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If $$a\in \mathbb R,\int_{a-\pi}^{3\pi+a}|x-a-\pi|\sin(x/2)dx=-16$$ then a can be? I tried substituting $x-a=u$ and then breaking into two integrals removing modulus then used $\int \sin x=-\cos x,\int x\sin x=\sin x-x\cos x$

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    $\begingroup$ have you tried $u = x - a - \pi$ from $u = -2\pi$ to $u = 2\pi$? $\endgroup$ – GFauxPas Nov 30 '14 at 13:49
  • $\begingroup$ @GFauxPas nope, good observation. $\endgroup$ – RE60K Nov 30 '14 at 13:52
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The evaluation of the integral on the left hand side of the integral equation

\begin{equation*} \int_{a-\pi }^{3\pi +a}\left\vert x-a-\pi \right\vert \sin \left( x/2\right)\tag{1} \,dx=-16 \end{equation*}

can be carried out starting with the substitution suggested by GFauxPas $y=x-a-\pi $ in a comment, [edit] splitting the integral into two, one for $-2\pi <y<0$ and the other for $0\leq y<2\pi $, and proceeding with the substitution $z=\frac{y+a}{2}$ and integration by parts [edit end]:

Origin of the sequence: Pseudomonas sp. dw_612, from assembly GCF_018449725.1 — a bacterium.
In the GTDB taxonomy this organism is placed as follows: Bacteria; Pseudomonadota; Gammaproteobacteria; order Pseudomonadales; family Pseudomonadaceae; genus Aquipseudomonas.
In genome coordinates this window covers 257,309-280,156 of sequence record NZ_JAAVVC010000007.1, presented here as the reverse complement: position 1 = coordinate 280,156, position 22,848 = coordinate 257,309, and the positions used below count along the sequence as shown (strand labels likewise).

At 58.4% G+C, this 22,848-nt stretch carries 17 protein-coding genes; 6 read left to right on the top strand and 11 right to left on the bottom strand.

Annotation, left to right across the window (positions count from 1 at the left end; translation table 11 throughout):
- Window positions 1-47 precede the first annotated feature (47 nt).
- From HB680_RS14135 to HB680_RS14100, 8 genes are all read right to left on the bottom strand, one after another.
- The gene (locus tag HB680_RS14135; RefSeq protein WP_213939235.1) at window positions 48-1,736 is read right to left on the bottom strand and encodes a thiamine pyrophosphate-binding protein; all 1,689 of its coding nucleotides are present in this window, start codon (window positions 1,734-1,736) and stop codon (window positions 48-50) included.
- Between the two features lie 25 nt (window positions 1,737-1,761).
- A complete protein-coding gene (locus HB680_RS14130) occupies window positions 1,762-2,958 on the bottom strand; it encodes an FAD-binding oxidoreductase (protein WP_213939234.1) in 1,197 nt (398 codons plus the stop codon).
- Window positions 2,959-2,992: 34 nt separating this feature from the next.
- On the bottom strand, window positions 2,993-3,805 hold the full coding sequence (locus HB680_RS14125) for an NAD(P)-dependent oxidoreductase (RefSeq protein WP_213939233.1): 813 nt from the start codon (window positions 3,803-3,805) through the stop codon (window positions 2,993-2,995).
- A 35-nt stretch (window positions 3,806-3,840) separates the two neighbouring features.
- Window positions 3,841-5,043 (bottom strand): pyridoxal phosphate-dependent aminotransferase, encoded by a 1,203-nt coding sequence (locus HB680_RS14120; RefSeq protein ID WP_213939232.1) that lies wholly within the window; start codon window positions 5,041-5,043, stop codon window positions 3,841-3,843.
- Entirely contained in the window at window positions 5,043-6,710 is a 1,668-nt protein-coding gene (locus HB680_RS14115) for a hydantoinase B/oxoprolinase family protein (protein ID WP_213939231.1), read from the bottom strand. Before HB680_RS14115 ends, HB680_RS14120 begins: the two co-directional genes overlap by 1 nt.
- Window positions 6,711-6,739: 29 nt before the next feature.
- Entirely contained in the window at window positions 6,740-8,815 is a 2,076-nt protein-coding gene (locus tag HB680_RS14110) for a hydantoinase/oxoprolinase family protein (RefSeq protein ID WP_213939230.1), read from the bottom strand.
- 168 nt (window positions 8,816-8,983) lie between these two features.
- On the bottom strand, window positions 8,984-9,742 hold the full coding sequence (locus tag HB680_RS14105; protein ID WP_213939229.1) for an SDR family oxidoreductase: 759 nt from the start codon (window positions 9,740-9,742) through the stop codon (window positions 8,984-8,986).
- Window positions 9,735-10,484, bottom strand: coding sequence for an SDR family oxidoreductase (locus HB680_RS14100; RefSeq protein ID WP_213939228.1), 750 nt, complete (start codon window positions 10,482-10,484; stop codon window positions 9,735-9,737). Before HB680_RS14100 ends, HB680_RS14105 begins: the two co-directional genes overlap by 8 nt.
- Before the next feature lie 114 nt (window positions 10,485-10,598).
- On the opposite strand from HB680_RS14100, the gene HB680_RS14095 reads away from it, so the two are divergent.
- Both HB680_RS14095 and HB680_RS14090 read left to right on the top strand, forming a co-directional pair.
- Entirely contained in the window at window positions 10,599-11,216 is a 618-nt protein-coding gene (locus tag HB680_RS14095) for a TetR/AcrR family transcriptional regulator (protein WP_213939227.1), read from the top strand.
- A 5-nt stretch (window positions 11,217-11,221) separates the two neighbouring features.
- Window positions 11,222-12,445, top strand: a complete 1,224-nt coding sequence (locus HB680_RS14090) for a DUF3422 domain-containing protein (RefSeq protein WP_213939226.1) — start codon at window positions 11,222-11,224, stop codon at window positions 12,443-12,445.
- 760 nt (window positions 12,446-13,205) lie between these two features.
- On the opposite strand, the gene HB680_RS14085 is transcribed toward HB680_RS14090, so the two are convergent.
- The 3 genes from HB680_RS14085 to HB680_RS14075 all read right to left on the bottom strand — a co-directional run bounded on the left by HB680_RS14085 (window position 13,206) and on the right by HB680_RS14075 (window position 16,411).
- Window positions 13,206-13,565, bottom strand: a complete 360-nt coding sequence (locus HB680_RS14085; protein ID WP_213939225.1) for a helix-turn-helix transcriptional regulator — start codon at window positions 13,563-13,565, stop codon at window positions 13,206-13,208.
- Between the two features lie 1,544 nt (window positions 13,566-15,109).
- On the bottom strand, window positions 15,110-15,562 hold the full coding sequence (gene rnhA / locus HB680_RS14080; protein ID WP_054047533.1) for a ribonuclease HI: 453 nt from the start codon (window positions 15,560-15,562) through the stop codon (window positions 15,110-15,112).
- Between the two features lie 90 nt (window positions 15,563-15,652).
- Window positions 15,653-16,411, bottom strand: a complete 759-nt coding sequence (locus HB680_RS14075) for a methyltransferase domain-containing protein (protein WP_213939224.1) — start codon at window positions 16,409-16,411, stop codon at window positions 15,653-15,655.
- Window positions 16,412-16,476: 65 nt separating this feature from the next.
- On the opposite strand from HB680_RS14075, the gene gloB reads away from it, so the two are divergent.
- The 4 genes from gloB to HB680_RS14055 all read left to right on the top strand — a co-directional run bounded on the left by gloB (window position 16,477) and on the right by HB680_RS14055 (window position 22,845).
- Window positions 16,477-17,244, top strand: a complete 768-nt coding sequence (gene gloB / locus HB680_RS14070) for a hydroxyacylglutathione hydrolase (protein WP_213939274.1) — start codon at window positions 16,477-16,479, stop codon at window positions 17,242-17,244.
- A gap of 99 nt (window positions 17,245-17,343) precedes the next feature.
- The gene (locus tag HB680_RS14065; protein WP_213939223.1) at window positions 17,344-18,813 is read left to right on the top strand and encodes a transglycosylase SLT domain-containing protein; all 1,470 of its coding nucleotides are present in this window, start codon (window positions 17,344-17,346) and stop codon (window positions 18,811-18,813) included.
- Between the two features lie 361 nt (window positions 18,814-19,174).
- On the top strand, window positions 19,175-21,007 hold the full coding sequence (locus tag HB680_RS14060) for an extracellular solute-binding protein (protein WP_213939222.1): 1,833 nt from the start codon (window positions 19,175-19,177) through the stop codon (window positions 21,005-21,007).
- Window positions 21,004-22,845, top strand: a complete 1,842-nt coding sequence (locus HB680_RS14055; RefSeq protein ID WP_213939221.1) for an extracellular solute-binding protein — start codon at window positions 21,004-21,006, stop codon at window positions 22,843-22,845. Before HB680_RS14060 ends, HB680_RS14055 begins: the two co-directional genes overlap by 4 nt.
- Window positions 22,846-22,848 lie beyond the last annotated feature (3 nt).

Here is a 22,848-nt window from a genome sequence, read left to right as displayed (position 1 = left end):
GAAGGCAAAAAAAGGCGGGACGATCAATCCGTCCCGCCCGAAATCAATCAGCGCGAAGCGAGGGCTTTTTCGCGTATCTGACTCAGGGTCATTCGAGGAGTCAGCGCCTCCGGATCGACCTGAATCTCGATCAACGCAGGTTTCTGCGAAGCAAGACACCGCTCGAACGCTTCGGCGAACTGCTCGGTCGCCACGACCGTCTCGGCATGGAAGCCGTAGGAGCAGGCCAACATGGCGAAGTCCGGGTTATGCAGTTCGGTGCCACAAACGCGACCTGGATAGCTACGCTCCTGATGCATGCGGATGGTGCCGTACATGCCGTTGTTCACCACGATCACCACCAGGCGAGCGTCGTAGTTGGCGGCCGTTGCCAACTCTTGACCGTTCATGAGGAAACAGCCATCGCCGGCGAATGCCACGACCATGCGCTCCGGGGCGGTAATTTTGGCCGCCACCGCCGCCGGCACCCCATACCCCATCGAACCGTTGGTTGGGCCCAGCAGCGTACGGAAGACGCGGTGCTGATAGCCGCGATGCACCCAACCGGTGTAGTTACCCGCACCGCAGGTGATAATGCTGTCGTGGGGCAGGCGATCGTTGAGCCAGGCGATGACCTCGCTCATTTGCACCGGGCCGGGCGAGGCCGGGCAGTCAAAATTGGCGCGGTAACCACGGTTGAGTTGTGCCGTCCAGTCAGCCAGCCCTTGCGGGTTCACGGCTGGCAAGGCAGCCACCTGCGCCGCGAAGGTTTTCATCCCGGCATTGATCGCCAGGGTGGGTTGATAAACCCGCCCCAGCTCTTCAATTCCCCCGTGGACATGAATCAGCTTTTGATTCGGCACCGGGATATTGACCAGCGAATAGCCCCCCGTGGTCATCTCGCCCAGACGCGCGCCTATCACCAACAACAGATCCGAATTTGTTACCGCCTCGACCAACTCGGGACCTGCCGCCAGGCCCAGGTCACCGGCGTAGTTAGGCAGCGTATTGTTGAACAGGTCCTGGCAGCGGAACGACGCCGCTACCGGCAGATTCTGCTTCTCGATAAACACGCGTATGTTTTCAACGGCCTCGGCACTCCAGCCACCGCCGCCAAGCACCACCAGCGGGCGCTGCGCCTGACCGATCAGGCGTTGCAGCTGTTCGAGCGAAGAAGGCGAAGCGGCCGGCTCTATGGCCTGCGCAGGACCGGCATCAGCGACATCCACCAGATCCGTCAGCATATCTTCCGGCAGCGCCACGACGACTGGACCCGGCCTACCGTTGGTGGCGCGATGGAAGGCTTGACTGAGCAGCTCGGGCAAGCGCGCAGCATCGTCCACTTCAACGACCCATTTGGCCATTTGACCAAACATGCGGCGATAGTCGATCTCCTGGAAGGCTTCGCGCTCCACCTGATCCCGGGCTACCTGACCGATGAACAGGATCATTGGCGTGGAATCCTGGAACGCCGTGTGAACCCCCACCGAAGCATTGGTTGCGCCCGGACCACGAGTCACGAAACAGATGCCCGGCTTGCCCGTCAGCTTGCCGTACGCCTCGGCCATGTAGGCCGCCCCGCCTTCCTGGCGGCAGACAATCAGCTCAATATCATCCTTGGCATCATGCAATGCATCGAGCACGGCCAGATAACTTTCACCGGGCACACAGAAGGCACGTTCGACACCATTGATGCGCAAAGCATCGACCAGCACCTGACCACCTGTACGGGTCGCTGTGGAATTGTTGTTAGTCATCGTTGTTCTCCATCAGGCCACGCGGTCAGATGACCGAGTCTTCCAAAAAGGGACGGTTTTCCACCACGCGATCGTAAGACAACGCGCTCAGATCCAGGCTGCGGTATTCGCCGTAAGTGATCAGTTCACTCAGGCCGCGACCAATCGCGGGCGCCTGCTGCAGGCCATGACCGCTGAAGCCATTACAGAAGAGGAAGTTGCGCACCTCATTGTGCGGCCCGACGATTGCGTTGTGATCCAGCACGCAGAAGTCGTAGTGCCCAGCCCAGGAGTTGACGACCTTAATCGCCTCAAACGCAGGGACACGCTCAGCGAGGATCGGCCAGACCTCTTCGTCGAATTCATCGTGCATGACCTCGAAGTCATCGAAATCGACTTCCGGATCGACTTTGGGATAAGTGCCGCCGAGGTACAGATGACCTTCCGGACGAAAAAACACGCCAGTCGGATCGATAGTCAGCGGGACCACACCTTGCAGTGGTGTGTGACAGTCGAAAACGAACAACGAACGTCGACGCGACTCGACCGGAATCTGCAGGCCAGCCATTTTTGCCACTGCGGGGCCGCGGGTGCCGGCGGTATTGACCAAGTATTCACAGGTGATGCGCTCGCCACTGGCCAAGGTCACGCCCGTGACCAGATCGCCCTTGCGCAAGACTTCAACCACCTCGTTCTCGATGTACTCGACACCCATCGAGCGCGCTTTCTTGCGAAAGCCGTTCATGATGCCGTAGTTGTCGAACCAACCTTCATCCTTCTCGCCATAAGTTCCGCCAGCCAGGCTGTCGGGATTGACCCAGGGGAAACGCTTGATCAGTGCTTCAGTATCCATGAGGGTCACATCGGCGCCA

\begin{eqnarray*} -16 &=&\int_{a-\pi }^{3\pi +a}\left\vert x-a-\pi \right\vert \sin \left( x/2\right) \,dx \\ &=&\int_{-2\pi }^{2\pi }\left\vert y\right\vert \sin \left( \frac{y+a}{2}+ \frac{\pi }{2}\right) \,dy,\qquad\qquad y=x-a-\pi \\ &=&\int_{-2\pi }^{2\pi }\left\vert y\right\vert \cos \left( \frac{y+a}{2} \right) \,dy \\ &=&-\int_{-2\pi }^{0}y\cos \left( \frac{y+a}{2}\right) \,dy+\int_{0}^{2\pi }y\cos \left( \frac{y+a}{2}\right) \,dy, \\ &=&-\left[ 2y\sin \frac{y+a}{2}+4\cos \frac{y+a}{2}\right] _{-2\pi }^{0} +\left[ 2y\sin \frac{y+a}{2}+4\cos \frac{y+a}{2}\right] _{0}^{2\pi }\tag{$\ast$} \\ &=&-8\cos \frac{a}{2}+4\pi \sin \frac{a}{2}-8\cos \frac{a}{2}-4\pi \sin \frac{a}{2} \\ &=&-16\cos \frac{a}{2}, \end{eqnarray*}

because

\begin{eqnarray*} I(y) &=&\int y\cos \left( \frac{y+a}{2}\right) \,dy \\ &=&\int 2\left( 2z-a\right) \cos z\,dz,\qquad \qquad z=\frac{y+a}{2} \\ &=&4\int z\cos z\,dz-2a\int \cos z\,dz \end{eqnarray*}

and

\begin{eqnarray*} I(y) &=&4\left( z\sin z-\int \sin z\,dz\right) -2a\sin z \\ &=&\left( 4z-2a\right) \sin z+4\cos z \\ &=&2y\sin \frac{y+a}{2}+4\cos \frac{y+a}{2}.\tag{$\ast$} \end{eqnarray*}

Hence $(1)$ is equivalent to the simple trigonometric equation

\begin{equation*} \cos \frac{a}{2}=1,\tag{2} \end{equation*}

whose solution is

\begin{equation*} a=4k\pi ,\text{ }k\in\mathbb{Z}.\tag{3} \end{equation*}

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